Sunday, February 18, 2007

Campaign Two-Thousand Eight

So the race to be the next President of the United States of America is on. Conventional Wisdom says that when it's all said and done, the winner of the race might have spend upwards of one hundred million dollars to get their message out the voters.

I have a hard time with that number. One hundred million dollars is an awful lot of money. Where could it all possibly be going? Why do you need to spend that much capital?

At first, I thought that a level of expenditure that high would surely be a liability to whomever won in the end. People would see all of the money that they spend as an investment that was being made by the people who donated funds to their campaigns - people who would expect to see some return on that investment. Okay so some party loyalist in Middle America isn't going to be thinking that they're going to directly get anything tangible for the two-hundred dollar check that they wrote out to this candidate or that political action committee, but the wealthy corporations, organizations and individuals that are ponying up many thousands of dollars? People are going to believe that they're expecting a little quid pro quo. This is the same reason why lobbying reform became big. The appearance of impropriety can be as bad, if not worse, than the fact of impropriety. So if it's going to encourage people to think that you're corrupt, why take the money?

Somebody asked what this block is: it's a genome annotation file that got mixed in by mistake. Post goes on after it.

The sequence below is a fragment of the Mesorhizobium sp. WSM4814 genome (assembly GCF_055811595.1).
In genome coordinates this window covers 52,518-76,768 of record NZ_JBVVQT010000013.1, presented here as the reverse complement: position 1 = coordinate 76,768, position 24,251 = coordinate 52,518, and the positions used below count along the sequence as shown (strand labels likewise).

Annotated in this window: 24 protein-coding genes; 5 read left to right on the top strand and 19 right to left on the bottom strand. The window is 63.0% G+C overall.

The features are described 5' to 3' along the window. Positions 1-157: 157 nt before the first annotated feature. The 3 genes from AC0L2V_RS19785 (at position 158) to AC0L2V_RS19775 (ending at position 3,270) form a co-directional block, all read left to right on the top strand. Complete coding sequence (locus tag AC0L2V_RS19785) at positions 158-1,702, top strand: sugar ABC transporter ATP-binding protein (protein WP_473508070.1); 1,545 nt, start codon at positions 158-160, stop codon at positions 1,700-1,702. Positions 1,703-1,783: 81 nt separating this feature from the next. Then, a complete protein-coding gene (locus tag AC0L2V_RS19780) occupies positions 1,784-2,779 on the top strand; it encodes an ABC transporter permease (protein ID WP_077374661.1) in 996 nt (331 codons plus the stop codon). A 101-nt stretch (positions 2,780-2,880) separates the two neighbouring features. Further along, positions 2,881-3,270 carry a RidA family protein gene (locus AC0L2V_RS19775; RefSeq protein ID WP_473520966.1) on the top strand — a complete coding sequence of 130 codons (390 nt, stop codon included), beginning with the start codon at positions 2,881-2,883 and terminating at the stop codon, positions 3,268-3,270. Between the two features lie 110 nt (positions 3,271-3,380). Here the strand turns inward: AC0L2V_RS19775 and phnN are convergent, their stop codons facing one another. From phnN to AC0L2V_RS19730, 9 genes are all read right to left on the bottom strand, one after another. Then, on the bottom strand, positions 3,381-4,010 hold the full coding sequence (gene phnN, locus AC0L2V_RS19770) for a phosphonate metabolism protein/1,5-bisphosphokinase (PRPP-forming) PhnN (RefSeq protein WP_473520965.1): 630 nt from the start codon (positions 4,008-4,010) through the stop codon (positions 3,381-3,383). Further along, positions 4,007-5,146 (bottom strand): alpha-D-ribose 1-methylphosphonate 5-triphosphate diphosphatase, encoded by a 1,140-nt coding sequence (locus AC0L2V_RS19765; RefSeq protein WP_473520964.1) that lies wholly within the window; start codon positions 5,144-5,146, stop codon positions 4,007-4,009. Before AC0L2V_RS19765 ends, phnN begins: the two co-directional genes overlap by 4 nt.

I was taking with a friend of mine about the campaign, and she was telling me about what she liked about Senator Barak Obama. He's the correct political party (Democrat) and philosophical bent (liberal). From what she knows of his policy positions, she likes them, and she feels that he's "electable." And from what she knows if him and his history, he's a great guy on a personal level. But she expressed reservations about voting for him - because he smokes. Now I understand that she's a public health worker and advocate, and that smoking just isn't cool anymore, but basing one's choice for President on that? But voting for a smoker just didn't feel right to her.

And that's where one hundred million dollars is going to go. Into creating a message that will make people feel comfortable in voting for a candidate on an emotional level. Who knew that feelings were so expensive?

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